According to the Washington Post, the Smithsonian National Museum of African Art in Washington, D.C. is apparently in talks about returning dozens of Benin Bronzes it owns in a possibly historic move. The repatriation agreement has yet to be completed, but according to the director of Nigeria’s National Commission for Museums and Monuments, a plan for the return might be signed next month.
The Benin Bronzes are a collection of artifacts plundered from the Kingdom of Benin in what is now Nigeria in 1897 by British forces. Those items eventually made their way to England, where they were dispersed around the world, ending up in some of the world’s most prestigious institutions, including the British Museum in London. Following Germany’s decision to begin repatriating its Benin Bronzes last year, several institutions have followed suit.
The Smithsonian would not be the first American museum to return its Benin Bronzes; the Metropolitan Museum of Art in New York has already returned two pieces from the set, and the Fowler Museum at the University of California, Los Angeles has begun talks to do the same. Given that the Met is thought to own over 160 of the Benin Bronzes, it has only returned a small percentage of them.
The Smithsonian’s repatriation would be broader, and it could encourage other American museums to return their Benin Bronzes. The arrangement would focus on the majority of the National Museum of African Art’s 39 Benin Bronzes, almost half of which have previously been on display. The museum had already stated that it was considering returning certain Benin Bronzes with “uncertain provenance” from its collection, but the newly reported agreement would formalize those plans. Donations had brought the Benin Bronzes to the museum.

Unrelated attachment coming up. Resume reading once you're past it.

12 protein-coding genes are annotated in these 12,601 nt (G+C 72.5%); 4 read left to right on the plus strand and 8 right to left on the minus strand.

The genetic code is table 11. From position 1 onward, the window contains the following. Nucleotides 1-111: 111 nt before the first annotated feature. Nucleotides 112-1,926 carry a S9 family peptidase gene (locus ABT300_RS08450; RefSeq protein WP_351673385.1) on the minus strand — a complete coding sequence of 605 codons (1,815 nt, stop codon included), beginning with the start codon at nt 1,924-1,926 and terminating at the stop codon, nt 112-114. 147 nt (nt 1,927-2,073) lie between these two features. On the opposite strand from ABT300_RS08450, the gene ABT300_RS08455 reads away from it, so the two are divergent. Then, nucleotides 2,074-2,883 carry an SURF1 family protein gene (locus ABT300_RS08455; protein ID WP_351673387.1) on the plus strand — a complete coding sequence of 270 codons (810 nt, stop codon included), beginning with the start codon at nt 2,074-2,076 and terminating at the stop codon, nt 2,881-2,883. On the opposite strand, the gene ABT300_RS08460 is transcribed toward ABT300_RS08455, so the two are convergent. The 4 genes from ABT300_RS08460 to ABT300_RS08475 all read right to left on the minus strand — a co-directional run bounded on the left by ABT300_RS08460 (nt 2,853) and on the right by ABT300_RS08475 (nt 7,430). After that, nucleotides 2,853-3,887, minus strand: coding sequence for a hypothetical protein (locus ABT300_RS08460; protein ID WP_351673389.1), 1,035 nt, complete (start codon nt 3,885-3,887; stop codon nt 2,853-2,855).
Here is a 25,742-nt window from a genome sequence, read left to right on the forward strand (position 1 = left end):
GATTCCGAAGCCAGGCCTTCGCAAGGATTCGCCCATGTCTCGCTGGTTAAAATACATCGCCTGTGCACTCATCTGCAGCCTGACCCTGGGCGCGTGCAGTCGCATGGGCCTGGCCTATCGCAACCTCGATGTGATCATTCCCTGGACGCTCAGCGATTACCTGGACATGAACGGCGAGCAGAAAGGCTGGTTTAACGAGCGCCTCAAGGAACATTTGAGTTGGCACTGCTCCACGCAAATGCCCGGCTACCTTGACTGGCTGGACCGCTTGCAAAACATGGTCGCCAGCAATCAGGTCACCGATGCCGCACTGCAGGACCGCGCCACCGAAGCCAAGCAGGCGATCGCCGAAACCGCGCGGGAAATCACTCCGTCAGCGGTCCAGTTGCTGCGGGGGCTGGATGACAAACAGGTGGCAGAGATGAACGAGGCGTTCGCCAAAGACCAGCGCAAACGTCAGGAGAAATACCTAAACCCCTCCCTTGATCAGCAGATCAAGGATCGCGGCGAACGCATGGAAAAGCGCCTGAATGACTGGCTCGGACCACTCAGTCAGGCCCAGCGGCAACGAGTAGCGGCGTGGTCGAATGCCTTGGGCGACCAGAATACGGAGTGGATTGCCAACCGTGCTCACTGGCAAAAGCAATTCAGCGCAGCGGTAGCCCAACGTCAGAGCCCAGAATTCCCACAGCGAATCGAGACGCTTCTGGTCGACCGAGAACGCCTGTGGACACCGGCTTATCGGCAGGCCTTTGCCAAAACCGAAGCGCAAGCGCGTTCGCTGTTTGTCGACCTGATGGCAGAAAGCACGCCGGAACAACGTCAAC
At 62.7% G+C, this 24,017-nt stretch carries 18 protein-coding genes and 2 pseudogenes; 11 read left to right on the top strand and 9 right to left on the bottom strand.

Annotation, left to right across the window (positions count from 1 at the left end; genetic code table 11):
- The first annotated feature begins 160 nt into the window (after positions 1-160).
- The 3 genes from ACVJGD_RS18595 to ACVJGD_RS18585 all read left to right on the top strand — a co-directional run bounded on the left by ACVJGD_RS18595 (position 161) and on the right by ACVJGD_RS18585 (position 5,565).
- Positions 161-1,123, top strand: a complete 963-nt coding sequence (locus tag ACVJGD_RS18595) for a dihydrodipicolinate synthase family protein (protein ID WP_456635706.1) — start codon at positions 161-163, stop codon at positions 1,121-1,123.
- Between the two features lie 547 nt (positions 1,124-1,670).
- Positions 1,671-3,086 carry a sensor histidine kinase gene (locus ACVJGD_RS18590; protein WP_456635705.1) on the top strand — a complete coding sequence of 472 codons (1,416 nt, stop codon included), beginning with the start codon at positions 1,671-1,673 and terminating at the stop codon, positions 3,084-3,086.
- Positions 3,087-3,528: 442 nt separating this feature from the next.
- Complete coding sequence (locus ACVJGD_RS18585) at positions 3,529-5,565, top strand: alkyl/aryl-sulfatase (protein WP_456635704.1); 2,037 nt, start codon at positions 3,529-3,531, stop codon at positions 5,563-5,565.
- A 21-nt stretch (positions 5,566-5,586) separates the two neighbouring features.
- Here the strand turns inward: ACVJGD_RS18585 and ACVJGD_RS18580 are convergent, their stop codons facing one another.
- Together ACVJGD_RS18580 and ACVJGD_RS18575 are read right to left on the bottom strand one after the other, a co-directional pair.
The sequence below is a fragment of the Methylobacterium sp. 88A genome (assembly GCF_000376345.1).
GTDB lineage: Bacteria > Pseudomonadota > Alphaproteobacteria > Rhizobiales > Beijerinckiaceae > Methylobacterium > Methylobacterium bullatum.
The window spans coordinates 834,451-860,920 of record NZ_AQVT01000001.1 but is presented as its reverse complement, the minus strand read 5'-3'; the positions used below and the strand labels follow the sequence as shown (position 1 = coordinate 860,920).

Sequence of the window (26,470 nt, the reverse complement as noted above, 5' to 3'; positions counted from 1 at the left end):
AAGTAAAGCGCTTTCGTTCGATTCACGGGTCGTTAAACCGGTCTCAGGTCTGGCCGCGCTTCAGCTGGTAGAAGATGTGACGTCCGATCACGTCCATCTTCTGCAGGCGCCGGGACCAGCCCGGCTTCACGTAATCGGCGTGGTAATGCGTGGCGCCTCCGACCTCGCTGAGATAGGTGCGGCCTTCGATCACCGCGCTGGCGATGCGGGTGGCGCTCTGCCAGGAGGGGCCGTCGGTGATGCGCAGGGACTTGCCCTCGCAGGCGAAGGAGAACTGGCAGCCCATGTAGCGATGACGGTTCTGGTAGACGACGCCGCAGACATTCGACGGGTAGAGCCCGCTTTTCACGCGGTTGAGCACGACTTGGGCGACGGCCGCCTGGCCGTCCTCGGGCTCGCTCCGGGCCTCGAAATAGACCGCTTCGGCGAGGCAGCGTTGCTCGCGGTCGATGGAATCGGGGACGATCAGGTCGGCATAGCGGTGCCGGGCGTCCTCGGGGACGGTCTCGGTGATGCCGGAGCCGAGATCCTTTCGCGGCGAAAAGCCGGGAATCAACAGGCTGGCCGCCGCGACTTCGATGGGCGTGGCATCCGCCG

The National Museum of African Art has been striving to change the way it displays the Benin Bronzes it has in recent years. Christine Kreamer, the museum’s deputy director, said in a panel discussion last year that the museum no longer used certain terminology in its wall text to characterize the violent means by which the Benin Bronzes were taken—for example, the phrase “punitive expedition” to describe the British troops’ purpose in coming to the Kingdom of Benin.
The report by the Washington Post was based on a statement by Nigeria’s National Commission for Monuments and Museums, which has previously handled Benin Bronze repatriations.
According to a Smithsonian representative, the initiative is part of a bigger overhaul of the museum’s collections policy to include ethical terms, as stated in an email to ARTnews. “Under the new policy, we will ask the Board of Regents to approve the repatriation to the National Commission of Monuments and Museums in Nigeria of Benin bronzes confiscated during a raid in 1897,” the spokeswoman added.
The representative stated, “One Benin Bronze will not be returned because it did not come from the 1897 attack.”
Nigerian officials have stated that once the Benin Bronzes are returned, some of them will be shown in Benin City, in the Edo Museum of West African Art, which was originally scheduled to open in 2025 when it was first announced two years ago. David Adjaye will design the museum, which he has described as an “undoing of the objectification that has occurred in the West through thorough reconstruction.”